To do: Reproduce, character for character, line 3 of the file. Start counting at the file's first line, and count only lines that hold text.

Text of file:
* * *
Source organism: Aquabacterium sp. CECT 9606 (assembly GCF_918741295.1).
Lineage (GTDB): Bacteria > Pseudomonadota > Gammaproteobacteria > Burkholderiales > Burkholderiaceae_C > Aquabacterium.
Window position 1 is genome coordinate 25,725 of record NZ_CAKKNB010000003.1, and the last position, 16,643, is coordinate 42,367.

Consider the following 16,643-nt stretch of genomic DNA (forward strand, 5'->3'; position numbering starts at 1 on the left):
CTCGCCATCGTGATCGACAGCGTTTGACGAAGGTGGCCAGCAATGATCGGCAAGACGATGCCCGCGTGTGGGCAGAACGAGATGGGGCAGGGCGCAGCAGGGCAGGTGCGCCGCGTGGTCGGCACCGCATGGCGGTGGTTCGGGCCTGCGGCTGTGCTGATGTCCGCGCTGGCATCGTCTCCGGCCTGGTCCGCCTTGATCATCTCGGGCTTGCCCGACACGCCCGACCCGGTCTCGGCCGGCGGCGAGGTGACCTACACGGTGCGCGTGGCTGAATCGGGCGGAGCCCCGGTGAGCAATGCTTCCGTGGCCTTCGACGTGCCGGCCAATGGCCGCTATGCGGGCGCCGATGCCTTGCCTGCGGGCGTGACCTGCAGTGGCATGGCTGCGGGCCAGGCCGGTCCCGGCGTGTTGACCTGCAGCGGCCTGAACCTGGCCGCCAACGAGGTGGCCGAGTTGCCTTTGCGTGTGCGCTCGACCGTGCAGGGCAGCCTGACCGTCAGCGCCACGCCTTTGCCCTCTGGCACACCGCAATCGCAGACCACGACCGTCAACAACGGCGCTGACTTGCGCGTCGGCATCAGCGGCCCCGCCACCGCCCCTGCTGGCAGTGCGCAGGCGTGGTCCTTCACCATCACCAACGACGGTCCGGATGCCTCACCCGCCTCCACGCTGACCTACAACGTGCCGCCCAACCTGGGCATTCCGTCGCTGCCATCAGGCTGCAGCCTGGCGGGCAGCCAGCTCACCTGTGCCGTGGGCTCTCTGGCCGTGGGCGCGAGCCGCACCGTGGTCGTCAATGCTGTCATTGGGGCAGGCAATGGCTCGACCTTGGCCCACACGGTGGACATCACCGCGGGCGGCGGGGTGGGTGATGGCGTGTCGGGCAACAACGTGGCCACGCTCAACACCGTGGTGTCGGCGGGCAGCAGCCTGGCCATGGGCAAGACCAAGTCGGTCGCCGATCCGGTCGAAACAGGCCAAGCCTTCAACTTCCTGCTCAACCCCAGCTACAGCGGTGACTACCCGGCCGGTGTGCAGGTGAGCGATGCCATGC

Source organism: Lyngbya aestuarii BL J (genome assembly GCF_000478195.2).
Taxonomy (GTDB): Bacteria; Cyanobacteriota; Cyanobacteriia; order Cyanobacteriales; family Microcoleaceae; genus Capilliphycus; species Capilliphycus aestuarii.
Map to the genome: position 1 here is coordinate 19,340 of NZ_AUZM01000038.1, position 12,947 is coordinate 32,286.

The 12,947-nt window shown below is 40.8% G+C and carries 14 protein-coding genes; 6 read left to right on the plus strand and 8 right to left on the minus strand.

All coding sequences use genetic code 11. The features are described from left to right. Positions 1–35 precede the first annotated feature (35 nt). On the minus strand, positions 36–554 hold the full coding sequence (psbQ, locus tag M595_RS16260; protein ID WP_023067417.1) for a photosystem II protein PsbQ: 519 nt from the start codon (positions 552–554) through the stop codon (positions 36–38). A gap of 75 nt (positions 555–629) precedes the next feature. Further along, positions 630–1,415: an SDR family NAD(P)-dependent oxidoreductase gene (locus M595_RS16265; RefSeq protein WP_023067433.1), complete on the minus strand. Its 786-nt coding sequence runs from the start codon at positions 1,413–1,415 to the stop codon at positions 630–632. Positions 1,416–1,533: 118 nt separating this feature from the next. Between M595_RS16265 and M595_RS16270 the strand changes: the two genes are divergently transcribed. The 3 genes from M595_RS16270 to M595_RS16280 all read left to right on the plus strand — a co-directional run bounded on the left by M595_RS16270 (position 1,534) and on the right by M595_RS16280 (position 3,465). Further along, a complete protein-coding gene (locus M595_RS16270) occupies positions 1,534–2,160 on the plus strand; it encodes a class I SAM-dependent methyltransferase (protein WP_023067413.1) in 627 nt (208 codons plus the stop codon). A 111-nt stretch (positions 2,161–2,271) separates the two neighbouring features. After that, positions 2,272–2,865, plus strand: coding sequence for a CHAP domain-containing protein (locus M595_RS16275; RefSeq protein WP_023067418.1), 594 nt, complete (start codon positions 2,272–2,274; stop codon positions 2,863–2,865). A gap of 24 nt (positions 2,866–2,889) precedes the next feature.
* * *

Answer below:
Window position 1 is genome coordinate 25,725 of record NZ_CAKKNB010000003.1, and the last position, 16,643, is coordinate 42,367.